Hybrid rockets: To wax or to whirl?
By Joseph Majdalani and Orie M. Cecil|November 29, 2017
The Hybrid Rockets Technical Committee studies techniques applied to the design and testing of rocket motors using hybrid rocket systems.
Hybrid rocket technology advanced on several fronts in 2017, from winning a first-ever sounding-rocket competition to developing new combustion techniques and additively manufacturing propellants.
Development of a space-storable hybrid motor for a Mars Ascent Vehicle, part of the proposed Mars Sample Return mission, also made progress. Studies led by the NASA-funded Jet Propulsion Laboratory determined that a storable, single-stage-to-orbit, hybrid propulsion system may be the lowest mass option for an ascent vehicle. Efforts are underway in hybrid grain production, full-scale testing and hypergolic additive investigations to support the launch of an Earth-based demonstrator in 2019-2020.
This past year, NASA’s Marshall Space Center established the capability to produce a monolithic wax-based fuel grain engineered by the Space Propulsion Group. JPL also supported hot-fire testing of this fuel with mixed oxides of nitrogen (nitrogen tetroxide and nitric acid) at both SPG and California-based Whittinghill Aerospace. Additionally, researchers at Purdue and Pennsylvania State universities investigated new solid fuel additives for hypergolic ignition to facilitate in-flight stop/restart capability.
Streamline Automation, KEI, Auburn University and the University of Alabama at Huntsville continued developing a vortex hybrid rocket engine. The engine uses cyclonic flow combustion: an outer, annular flowfield spirals up the fuel port walls while an inner, core vortex carries the combustion products through a unique exit nozzle. Oxidizer is injected at the nozzle end, tangentially into the chamber. The centrifugal forces generated by the swirling flow lead to high, axially uniform regression rates and neutral burning, with controllable oxidizer/fuel mixture ratios that can be further optimized through head-end injection.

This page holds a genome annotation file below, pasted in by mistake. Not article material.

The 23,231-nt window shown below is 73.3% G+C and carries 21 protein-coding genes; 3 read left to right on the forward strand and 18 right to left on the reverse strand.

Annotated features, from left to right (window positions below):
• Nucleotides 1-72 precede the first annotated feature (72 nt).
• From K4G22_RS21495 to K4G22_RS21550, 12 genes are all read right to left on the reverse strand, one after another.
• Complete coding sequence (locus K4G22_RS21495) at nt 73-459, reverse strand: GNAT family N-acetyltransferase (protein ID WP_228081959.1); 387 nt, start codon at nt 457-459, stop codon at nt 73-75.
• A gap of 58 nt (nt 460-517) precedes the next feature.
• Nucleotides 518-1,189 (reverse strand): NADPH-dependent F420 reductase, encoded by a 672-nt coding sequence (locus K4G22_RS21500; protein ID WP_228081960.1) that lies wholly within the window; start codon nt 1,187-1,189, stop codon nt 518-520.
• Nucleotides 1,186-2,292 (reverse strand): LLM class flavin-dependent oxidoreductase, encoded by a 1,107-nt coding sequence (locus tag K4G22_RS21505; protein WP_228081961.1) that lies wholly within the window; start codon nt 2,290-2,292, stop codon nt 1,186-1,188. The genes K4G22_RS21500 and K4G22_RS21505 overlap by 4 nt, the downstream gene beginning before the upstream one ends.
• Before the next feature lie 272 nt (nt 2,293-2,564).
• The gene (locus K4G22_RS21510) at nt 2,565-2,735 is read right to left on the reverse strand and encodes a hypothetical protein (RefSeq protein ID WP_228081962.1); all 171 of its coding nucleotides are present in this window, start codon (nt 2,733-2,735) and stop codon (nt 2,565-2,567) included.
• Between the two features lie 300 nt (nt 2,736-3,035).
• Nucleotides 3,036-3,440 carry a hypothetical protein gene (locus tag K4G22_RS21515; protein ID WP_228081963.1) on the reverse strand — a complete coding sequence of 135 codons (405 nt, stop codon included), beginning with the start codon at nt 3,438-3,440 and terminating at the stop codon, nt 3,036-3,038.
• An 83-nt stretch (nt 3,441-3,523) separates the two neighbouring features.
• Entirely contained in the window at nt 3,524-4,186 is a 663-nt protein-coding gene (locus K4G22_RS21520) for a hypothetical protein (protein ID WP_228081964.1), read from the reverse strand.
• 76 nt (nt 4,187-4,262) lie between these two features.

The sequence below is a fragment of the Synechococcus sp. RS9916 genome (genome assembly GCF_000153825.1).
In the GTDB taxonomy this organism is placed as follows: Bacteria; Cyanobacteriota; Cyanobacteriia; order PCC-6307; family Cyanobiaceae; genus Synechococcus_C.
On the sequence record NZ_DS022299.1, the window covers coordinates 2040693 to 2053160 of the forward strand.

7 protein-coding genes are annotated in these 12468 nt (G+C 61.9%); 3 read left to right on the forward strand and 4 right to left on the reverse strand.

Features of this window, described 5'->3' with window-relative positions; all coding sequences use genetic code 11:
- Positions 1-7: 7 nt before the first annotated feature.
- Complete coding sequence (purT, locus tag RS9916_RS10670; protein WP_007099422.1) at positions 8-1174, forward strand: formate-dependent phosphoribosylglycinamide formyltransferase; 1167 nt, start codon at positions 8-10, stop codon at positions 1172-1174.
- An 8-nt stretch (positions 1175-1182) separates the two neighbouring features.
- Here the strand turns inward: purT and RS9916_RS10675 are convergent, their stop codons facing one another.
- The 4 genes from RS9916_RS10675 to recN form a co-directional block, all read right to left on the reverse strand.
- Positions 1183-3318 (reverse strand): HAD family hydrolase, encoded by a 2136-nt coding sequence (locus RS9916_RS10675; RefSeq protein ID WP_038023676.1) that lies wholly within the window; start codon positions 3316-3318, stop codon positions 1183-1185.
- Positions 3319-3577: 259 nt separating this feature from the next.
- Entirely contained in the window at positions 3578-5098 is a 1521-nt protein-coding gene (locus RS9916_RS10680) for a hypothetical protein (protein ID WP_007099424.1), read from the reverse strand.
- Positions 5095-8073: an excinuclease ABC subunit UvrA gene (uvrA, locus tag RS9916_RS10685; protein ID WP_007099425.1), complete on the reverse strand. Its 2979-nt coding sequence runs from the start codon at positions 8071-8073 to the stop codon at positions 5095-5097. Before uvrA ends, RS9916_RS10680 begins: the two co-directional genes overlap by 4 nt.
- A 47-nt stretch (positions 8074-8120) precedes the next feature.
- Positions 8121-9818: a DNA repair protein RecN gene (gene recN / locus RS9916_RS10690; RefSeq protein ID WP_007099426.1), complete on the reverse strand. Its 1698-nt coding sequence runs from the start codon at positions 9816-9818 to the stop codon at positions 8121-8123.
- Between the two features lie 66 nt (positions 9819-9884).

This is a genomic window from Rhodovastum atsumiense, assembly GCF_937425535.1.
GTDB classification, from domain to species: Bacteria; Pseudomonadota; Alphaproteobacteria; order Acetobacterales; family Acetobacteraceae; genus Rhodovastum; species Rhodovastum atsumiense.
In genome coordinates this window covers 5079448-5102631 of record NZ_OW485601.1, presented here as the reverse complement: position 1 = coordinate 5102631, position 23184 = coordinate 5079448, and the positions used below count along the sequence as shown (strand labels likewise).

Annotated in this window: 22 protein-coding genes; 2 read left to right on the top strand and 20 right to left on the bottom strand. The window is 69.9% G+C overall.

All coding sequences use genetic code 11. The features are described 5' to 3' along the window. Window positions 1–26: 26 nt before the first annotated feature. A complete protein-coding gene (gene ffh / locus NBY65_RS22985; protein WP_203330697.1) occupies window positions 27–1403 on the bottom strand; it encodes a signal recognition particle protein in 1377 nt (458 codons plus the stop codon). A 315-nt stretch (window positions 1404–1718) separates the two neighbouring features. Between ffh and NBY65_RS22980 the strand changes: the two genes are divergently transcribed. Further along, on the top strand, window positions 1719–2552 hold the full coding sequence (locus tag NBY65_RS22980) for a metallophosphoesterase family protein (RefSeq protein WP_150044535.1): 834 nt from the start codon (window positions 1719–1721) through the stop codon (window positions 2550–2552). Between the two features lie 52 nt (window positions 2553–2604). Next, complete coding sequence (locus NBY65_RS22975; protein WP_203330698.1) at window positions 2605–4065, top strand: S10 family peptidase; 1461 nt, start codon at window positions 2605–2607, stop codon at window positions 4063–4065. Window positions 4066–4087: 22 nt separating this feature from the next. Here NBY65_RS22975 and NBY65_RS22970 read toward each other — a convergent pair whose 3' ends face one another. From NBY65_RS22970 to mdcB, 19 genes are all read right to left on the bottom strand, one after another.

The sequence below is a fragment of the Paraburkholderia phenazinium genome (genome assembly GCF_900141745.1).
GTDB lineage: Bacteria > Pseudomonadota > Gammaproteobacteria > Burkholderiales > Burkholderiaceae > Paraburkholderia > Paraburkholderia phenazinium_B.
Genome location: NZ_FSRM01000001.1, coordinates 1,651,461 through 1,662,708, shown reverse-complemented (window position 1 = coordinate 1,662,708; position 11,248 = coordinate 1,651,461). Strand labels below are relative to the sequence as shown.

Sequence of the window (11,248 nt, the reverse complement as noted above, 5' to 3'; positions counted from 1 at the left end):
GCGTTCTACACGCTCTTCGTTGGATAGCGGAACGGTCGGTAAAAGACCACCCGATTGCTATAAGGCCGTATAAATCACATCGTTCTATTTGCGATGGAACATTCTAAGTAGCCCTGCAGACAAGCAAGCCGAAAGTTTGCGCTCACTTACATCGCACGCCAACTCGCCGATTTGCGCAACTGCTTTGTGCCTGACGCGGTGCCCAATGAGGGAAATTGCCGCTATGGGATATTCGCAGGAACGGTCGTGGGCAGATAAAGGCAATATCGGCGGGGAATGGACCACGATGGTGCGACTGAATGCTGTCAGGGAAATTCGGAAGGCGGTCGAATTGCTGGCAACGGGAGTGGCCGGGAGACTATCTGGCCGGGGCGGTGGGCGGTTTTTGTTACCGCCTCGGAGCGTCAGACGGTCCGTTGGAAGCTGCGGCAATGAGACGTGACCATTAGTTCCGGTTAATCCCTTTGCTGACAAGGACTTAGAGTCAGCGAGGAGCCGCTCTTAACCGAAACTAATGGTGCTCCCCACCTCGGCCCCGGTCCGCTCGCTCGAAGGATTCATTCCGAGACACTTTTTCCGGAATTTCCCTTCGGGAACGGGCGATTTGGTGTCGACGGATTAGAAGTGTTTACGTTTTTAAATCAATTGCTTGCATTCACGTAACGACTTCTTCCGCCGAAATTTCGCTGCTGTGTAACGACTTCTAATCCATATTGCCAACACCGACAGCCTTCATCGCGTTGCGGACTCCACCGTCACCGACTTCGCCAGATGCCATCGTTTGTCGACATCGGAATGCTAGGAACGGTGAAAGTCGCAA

Vortex combustion also increases the total impulse and fuel loading efficiency by using a circular-port grain and eliminating sliver formation. The reduction of thermal loading on the chamber walls allows use of thinner and lighter materials. The single-port grain and single-cartridge housing maximizes volumetric loading efficiency while facilitating cleanup between successive uses. Modeling and simulation by Auburn University to optimize the nozzle and engine port geometry have produced a high-performance engine that is capable of very high regression rates. Numerous tests of a 4-inch, 1,000 pound-force vortex engine were carried out at the University of Alabama at Huntsville demonstrating the feasibility of this concept.
In other developments, scientists at the University of Electro-Communications in Tokyo in March developed a design optimization procedure that can extend the range of hybrid rockets. This is based on an extinction-reignition protocol that takes into account flight path stability, duration and range in the thermosphere (80-120 kilometer altitude).
In July, DARPA awarded Florida-based Rocket Crafters a contract to develop a 5,000 pound-force hybrid rocket using its Direct-Digital Advanced Rocket Technology. This uses additive manufacturing to directly print fuel grains and combustion chambers simultaneously using high-energy polymers.
Utah State University tested a novel hybrid thruster that employs medium-grade hydrogen peroxide (80-85 percent) and additively manufactured acrylonitrile-butadiene-styrene as the primary propellants. This operates with a low-grade agricultural oxidizer by preceding the peroxide flow into the thrust chamber with a short burst of gaseous oxygen. An arc-ignition system then ignites the ABS propellant in the oxygen flow, with the peroxide flow starting immediately upon ignition. Thrust levels between 180 and 205 newtons were achieved from multiple on-demand restarts, and specific impulse levels exceeding 215 seconds were reported.
In June, the first Spaceport America Cup was at New Mexico’s Spaceport in partnership with the Experimental Sounding Rocket Association. Out of 110 teams competing to launch a 4-kilogram payload to either 10,000 or 30,000 feet, depending on their choice of propulsion, a student team from the University of Michigan, Ann Arbor, won with a hybrid engine that enabled them to exceed the 30,000 foot goal.